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Using G.729 with Asterisk or other PBX requires a license per channel unless it is used in a way that does not convert the G.729 encoded data to another format; for example : Asterisk G.729 pass-thru mode. A GPLv2 compliant license can be purchased from a company that re-sells G.729 licenses such as:

   Synapse Global Corporation - $9.50/ea

Digium Licenses When upgrading the number of licenses, Digium will have to merge the old licences with the new & provide a new license file. Reboot the server to be sure that the license is seen correctly.

Warning In a recent email I received from Digium technical support I was told: "A hostid, is based on the sum of ALL the hardware in the machine, more specifically you are purchasing a license to use G729 on a single hardware set. You are allowed to install on a testing server as well, or if you need save the second hostid incase of needed hardware changes."

While they did allow me one additional change, be aware that if you are using them in a server where ANY hardware might change these aren't much of a valid option. After the one additional change they refused a second, even though in the latter case NO hardware changed.

Study or experiment with G.729 for free Under patent law, it is a legitimate use to study or experiment with a patented technology without paying for a patent license. You only have to pay royalty fees if you sell a product based on the technology or use the technology in products internally (this includes using the codec in a commercial setting, even if you aren't selling your platform, but only a service). Do not depend on this as legal advice, consult your own legal advisor.

Opensource implementation An opensource implementation of G.729 codec can be found at http://www.readytechnology.co.uk/open/ipp-codecs-g729-g723.1/. It is a wrapper around Intel Integrated Performance Primitives. Please note: You might still have to pay royalty fees to the G.729 patent holders for using their algorithm and to Intel for using their libraries!

Binaries can be found at http://asterisk.hosting.lv/

Warning Please see Marks response on the user list (dated 25 Sep 2004) regarding use of non GPL-compliant G.729 codec from other sources. In short, this violates the GPL license and jeopardizes the asterisk project, specifically because the advocacy of its use may be seen by patent lawyers as contributory infringement. If you do choose to use this module, please be aware of the restrictions on using it without purchasing licenses, and do not advocate its use on any Digium-sponsored mailing lists (again, this could be seen as contributory infringement, if Digium resources are used to encourage its use).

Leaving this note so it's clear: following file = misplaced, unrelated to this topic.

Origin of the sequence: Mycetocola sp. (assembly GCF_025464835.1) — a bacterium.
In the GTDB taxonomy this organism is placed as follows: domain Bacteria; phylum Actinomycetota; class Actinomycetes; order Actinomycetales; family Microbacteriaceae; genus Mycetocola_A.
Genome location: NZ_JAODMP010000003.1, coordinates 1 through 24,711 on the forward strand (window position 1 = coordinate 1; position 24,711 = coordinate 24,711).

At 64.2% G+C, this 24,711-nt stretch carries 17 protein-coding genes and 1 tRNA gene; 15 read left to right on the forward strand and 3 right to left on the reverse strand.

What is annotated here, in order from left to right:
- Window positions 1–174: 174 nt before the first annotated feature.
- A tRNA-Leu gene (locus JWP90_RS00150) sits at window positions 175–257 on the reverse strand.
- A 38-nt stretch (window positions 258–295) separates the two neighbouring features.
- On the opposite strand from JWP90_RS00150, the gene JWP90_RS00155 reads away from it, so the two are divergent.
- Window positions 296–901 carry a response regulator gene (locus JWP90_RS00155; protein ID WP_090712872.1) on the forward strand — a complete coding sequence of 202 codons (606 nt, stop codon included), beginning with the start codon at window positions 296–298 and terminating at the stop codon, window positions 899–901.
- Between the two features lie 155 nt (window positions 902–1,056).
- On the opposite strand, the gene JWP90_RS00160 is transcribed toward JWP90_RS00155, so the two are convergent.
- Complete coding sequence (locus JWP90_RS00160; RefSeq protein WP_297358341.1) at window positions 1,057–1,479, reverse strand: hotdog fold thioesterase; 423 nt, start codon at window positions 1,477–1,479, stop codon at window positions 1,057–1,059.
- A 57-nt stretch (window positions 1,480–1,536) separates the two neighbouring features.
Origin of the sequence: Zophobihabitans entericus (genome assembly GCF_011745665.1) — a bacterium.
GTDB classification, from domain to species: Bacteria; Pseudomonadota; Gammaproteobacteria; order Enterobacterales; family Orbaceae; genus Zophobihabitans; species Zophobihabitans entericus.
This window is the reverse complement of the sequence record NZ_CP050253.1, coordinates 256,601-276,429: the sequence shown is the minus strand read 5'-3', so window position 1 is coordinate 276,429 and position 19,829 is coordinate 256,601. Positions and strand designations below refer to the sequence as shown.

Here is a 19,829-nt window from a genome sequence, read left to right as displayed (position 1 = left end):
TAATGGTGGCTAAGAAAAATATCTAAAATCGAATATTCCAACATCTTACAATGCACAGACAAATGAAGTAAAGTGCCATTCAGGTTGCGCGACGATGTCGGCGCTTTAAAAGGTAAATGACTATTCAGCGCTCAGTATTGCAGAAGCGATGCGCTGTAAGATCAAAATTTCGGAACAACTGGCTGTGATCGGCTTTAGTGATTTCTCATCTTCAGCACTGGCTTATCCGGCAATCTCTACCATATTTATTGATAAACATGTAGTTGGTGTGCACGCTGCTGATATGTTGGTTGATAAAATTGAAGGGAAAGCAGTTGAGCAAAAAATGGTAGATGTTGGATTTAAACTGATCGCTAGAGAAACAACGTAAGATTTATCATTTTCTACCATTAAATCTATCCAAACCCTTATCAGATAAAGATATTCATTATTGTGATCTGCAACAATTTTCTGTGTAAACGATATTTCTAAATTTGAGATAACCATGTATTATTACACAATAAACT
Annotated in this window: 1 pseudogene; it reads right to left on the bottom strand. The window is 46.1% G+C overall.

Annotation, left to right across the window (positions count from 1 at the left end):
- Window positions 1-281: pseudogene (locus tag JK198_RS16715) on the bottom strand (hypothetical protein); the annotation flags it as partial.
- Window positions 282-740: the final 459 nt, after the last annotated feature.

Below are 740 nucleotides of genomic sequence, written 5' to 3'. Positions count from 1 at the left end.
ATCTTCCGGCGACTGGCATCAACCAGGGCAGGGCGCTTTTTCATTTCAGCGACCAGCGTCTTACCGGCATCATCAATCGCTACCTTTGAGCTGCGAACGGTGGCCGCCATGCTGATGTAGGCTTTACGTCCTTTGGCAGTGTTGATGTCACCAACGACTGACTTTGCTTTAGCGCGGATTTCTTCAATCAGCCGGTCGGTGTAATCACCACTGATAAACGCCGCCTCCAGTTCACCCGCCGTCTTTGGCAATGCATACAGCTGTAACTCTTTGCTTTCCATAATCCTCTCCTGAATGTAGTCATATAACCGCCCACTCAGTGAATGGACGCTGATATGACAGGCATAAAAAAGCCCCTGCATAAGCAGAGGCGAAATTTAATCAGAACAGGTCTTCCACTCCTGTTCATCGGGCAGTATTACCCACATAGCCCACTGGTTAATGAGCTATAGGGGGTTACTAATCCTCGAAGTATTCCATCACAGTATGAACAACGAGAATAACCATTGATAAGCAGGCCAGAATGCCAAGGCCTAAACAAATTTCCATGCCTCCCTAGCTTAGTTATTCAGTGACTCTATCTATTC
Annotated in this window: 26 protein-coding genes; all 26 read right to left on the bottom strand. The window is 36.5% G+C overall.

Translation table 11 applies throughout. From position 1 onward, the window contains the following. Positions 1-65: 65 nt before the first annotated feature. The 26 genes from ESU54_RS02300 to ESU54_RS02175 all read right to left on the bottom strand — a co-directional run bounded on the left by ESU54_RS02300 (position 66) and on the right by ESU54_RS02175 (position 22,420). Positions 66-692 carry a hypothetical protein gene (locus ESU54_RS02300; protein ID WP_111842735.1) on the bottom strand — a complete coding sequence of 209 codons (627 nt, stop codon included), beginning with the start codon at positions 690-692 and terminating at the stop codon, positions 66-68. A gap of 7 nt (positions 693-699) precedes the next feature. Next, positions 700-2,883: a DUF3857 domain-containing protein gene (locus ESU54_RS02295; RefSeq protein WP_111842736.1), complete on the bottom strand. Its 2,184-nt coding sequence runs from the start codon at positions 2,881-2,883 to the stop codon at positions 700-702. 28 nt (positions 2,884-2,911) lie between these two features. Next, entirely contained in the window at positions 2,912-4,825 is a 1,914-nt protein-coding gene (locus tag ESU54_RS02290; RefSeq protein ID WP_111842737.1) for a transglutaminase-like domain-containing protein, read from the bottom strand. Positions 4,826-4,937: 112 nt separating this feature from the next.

There is some disagreement about whether this truly does violate the GPL. The FSF, in particular, has rendered the legal opinion that it does not violate the GPL even if the modules are not GPL compatible. The GPL violation would occur only if GPL and non-GPL compliant code is distributed together or if the module links to GPL code (use ldd to verify what it links to) or is derived from GPL code (see copyright.gov for US copyright law on derivative works; look to your own countries' laws potentially in addition to the US laws since Digium is in the US). There is a page on this wiki that talks about asterisk GPL compliance and another that talks about how to make non GPL modules for asterisk legally.

GPL Myth Note: the GPL is a distribution license, not a use license. If you downloaded Asterisk from someone else and are using it, the person you downloaded Asterisk from must comply with the GPL. If you combine a static G.729 binary (non-GPL compatible licensed) with GPL software, YOU DO NOT VIOLATE THE GPL UNTIL YOU DISTRIBUTE THE COMBINATION. You ARE, however, allowed to use it yourself. Acceptance of the GPL is NOT required to download and use Asterisk, either by itself or in combination with the above G.729 implementation. Therefore, if you're not planning on giving copies of Asterisk away to others, the above GPL violation statement doesn't apply to you. For more information, please see the GPL FAQ.